by Margot Schwag, VMD

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Dilated cardiomyopathy (DCM) is an enlarging or ballooning of the heart. It was first reported in 1970. The incidence seems to be increasing probably due to genetic selection and line breeding. DCM is probably not a single disease, but rather a result of different disease-producing processes, or defects, in the heart tissue metabolism. Some dogs have a deficiency of an amino acid L-carnitine or enzyme Q10; others perhaps may have muscular dystrophy or other diseases. Breeds involved include Dobermans, Boxers, English Cocker Spaniels, and giant breed dogs. DCM occurs primarily in young to middle age male dogs. As opposed to other breeds, Dobermans have ventricular arrhythmias (irregular heartbeat) more frequently and even poorer prognosis than other breeds. Signs include dyspnea (difficulty breathing), orthopnea (discomfort in breathing), or a soft cough sometimes with blood-tinged froth.


In DCM, the heart muscle loses its ability to contract (squeeze); therefore the heart is unable to distribute blood to the body. The muscular wall of the ventricle stretches out of shape over time until it is no longer able to pump blood at all.

Despite the dog's apparent good health at the time of an office visit, affected dogs deteriorate rapidly. Some dogs eventually suffer from poor appetite and weight loss due to reduced oxygen delivery to the body; the kidneys fail, the lungs fill up with fluid (pulmonary edema), and the abdomen may fill with fluid (ascites). Death normally results from heart arrhythmias, which eventually convert into ventricular fibrillation (ineffective random contractions). Sudden death is the regrettable end result once the heart goes into congestive heart failure.


Signs of DCM include combinations of weakness, weight loss, inappetence, lethargy, exercise intolerance, dyspnea, a soft cough, fainting episodes, or ascites. Sometimes veterinarians are able to detect heart rhythm abnormalities before the dog shows any signs of disease. The progression of clinical signs and weight loss may be unbelievably rapid.

Once suspected, thoracic (chest) radiographs may help to diagnose DCM. Typically, as the disease progresses, there is enlargement of the heart as well as pulmonary edema. Pleural effusion (free fluid in the chest cavity) or ascites may be seen on occasion.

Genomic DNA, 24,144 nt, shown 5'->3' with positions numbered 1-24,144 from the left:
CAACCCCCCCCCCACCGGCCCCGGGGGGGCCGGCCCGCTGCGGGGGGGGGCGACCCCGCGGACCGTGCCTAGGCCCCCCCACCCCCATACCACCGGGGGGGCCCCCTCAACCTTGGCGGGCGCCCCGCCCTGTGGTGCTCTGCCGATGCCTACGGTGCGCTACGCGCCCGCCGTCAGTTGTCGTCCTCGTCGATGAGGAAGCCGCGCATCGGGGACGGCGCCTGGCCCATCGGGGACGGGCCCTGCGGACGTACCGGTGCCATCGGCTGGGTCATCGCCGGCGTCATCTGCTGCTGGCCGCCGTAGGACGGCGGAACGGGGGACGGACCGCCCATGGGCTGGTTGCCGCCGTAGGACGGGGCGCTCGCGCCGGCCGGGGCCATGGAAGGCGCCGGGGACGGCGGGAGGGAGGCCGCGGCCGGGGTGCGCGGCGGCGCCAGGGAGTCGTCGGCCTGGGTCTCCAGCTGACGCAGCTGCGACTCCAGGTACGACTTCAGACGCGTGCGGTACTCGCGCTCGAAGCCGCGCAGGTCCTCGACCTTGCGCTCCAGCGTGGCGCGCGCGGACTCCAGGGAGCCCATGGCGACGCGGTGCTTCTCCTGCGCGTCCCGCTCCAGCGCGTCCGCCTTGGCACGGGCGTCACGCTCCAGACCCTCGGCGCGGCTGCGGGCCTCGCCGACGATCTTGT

Electrocardiography (ECG) can also be a useful tool. It can confirm cardiac arrhythmias, enlargement of the atria or ventricles, or myocardial (heart muscle disease). It can also be utilized to monitor treatment.


There are no laboratory tests to diagnose DCM; however, blood tests may be needed to monitor the secondary results of the disease on the body as the heart goes into failure.


Today, the “gold standard” for diagnosis relies on echocardiography.  The dog is placed on a padded bed.  Then the heart is harmlessly scanned to examine the heart while it is actually beating.  In this way, we can look for anatomic abnormalities, watch the blood flow, and see if the muscle walls are in fact dilated and see how forcefully the muscle wall is able to contract.

Therapy of DCM is aimed at lessening signs of congestive heart failure; assist the heart rate, rhythm, the muscle's ability to contract, and the volume of blood pumped. Additional therapy is aimed at removing fluid from the lungs, chest cavity, and/or abdominal cavity. Vitamin E could possible retard the progression of DCM if administered early, by its ability to scavenge free oxygen radicals (a toxic substance to the heart which builds up when the heart operates under poor conditions).


New evidence suggests that there is high prevalence of myocardial dysfunction in normal dogs. Of one hundred-fifty Dobermans evaluated with echocardiography, greater than 50% showed evidence of reduced cardiac function. It appears that heart disease in Dobermans may be very common and that most are able to maintain a normal lifestyle regardless of a poorly functioning heart. However, by the time these dogs are clinical (showing signs), they soon die (i.e. the disease had been going on for a long time but it had gone undetected and finally the heart became unable to sustain life).


Michael O'Grady, DVM, MS has found that the prevalence of DCM in females equals that of males. It's not understood why females are underestimated in the literature. Perhaps it is due to the high incidence of sudden death in females. Perhaps these females suffered from DCM but died before it was detected due to a more rapid course of disease than in males.


Currently, prognosis is based on deterioration of the cardiac muscle's ability to function and electric alterations. Dobermans with mild dysfunction, but occasional abnormal beats, may do well for one to two years. Dobermans with severe dysfunction (with or without atrial fibrillations and occasional abnormal beats) may survive two to four months. Dobermans with mild dysfunction (but regular abnormal beats) usually die of sudden death. They may survive from six months to two years.


Presently there is no cure or prevention of DCM. More research is needed to determine why these hearts go into failure so we can best treat these dogs. For those of you purchasing from breeders, be sure to get a copy of the pups pedigree, before you buy, and research their lineage.  Since Cardio is known to have a genetic component, if there is Cardio in the near generations, beware.  For those of us that adopt foster dogs, be sure to have the heart listened to every 6-12 months.


Hopefully, we can some day reduce the incidence of DCM. Until then we can only hope to increase the quantity and quality of life for these dogs once they are sick.


© 2006 Margot B. Schwag, VMD. All rights reserved. For permission to reprint contact author at Landisville Animal Hospital, 3035 Harrisburg Pike, Landisville, PA 17538